“[In] ancient Olympics the Greeks had a sport called Pankration which was essentially MMA. When the Olympics were announced for Athens for 2004 there was a grassroots movement in Greece to try to bring … Pankration back to the Olympics in 2004. Dozens of countries got involved and it really looked like it was going to happen,” Martelle said.

He held on to his amateur status until the movement failed. With his Olympic dream wiped out he chose to turn pro as quickly as possible, doing so in 2005. Martelle’s career took him to the far reaches of the world to take on opponents. He has fought in Russia, Mexico, Jamaica, Japan and Alaska.

Martelle’s transition to professional MMA coincided with Spike TV’s Ultimate Fighter, a reality-TV show following the UFC. The show’s finale gave Spike some of its all-time highest viewer ratings and suddenly MMA was a mainstream sport. The new limelight brought a blend of results for the sport. “I think it is a mixed bag,” he said. “Of course it’s cool that [MMA is] popular and that people know what I’m talking about now. Popularity increases my pay, which is nice. Something like this invariably comes with a downside … It is a sport that has come to attract a certain percentage of thugs. That’s an unfortunate connotation to have.” When he’s not traveling the globe, Martelle runs his own MMA training facility in Kingston known as Grizzly Gym. While some of these “thugs” do show up, they don’t last very long.

“Proper MMA training is not about a room full of guys taking turns punching each other in the face. I’ve had so many guys, walk up to me telling me how tough they are and how many street fights they’ve been in, then they can’t last through twenty minutes of warm-ups with us,” he said. “I try to be thick skinned, but it hurts when people think that I or anyone that trains at my gym is a brainless thug.”

The spotlight also brought more scrutiny to the sport, which is still banned in several U.S. states and Canadian provinces. Martelle scoffs at the criticism, feeling that the sport is just as legitimate as any other.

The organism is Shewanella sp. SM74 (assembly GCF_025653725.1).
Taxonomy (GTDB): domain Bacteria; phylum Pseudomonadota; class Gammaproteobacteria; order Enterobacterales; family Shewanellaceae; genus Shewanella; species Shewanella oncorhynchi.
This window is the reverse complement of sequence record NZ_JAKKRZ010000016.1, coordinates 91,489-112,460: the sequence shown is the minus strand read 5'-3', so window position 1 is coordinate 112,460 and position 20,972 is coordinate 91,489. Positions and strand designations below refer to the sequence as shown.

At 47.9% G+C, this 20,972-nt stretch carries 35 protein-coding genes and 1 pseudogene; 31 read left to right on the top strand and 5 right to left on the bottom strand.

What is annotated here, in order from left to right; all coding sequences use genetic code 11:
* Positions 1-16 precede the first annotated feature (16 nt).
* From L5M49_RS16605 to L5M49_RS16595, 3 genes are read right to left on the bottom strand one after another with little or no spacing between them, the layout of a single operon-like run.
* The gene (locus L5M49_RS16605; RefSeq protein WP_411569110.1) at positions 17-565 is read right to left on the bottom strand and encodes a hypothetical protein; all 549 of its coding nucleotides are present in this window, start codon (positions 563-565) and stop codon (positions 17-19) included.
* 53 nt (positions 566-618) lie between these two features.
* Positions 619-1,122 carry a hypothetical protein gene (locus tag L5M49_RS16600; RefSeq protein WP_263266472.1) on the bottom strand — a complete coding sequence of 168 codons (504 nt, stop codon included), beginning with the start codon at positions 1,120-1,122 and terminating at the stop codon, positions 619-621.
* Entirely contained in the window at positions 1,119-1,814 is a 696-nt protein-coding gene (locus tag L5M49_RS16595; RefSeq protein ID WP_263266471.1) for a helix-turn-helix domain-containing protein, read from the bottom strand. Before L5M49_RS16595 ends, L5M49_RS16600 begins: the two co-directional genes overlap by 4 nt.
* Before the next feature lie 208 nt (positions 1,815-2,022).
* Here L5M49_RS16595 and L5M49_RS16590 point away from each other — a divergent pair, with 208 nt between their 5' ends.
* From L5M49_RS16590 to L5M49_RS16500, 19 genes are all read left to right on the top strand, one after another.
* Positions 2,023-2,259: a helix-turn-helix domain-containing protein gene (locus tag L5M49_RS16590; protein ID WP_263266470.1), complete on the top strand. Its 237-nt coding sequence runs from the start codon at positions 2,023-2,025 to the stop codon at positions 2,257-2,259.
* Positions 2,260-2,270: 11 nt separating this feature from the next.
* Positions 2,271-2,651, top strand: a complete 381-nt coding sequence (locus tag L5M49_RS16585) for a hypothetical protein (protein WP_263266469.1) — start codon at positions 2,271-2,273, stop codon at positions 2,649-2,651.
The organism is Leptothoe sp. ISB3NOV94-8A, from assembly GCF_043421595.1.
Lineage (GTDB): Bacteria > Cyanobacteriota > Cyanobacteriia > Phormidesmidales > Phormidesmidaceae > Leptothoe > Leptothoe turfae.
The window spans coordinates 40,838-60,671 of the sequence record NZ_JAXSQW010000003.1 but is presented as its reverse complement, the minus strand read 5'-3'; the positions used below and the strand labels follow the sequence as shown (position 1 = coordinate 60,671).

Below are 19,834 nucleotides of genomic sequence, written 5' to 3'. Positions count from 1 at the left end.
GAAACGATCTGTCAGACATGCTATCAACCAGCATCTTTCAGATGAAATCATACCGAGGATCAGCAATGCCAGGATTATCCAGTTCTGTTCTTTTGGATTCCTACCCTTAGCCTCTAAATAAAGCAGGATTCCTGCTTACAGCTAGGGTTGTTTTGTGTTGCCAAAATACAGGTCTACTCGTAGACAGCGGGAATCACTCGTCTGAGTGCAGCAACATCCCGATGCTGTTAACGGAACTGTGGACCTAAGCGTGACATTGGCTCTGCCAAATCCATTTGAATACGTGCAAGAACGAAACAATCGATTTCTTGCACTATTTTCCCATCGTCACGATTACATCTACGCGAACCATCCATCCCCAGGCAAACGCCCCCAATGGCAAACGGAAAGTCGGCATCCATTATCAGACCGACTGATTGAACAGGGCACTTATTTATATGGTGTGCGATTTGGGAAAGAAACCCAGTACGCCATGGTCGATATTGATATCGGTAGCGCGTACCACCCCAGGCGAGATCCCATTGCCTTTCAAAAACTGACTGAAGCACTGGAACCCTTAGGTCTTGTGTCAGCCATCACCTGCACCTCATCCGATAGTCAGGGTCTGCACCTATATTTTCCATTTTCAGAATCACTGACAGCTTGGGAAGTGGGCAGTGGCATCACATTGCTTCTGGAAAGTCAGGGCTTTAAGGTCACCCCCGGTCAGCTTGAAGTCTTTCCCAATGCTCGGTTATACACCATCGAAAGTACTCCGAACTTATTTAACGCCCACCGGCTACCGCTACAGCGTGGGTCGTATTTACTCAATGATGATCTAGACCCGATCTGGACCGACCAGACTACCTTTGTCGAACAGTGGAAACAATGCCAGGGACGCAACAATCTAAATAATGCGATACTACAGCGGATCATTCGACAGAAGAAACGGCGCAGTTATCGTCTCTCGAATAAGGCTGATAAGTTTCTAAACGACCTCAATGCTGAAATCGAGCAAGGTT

“MMA events have been happening in North America since 1993 and South America for approximately 60 years. This is an enormous body of data we can draw upon statistically and we have proven that MMA is safer than many other sports including boxing, football and gymnastics. Last year there were more gymnastics related injuries in the U.S. than MMA related injuries” he said. “Simply put, getting in a fist fight is not the end of the world.”

But Martelle doesn’t have time for the debate. Running his gym and training are always the focus. In a normal week Martelle will train two to three times a day for five days a week. The work has paid off. He has a 15-2 professional record, including four MMA championship belts. “I was talking about these goals 15 to 17 years ago,” he said. “Obviously it is very gratifying to see them come to fruition … I think I’ve [actually] been on the slow end of the learning curve, but I made it and that’s all that matters.”

Martelle will be defending his SAW World Heavyweight Championship belt in Tokyo on Oct. 24. This will be the third time he defends this belt.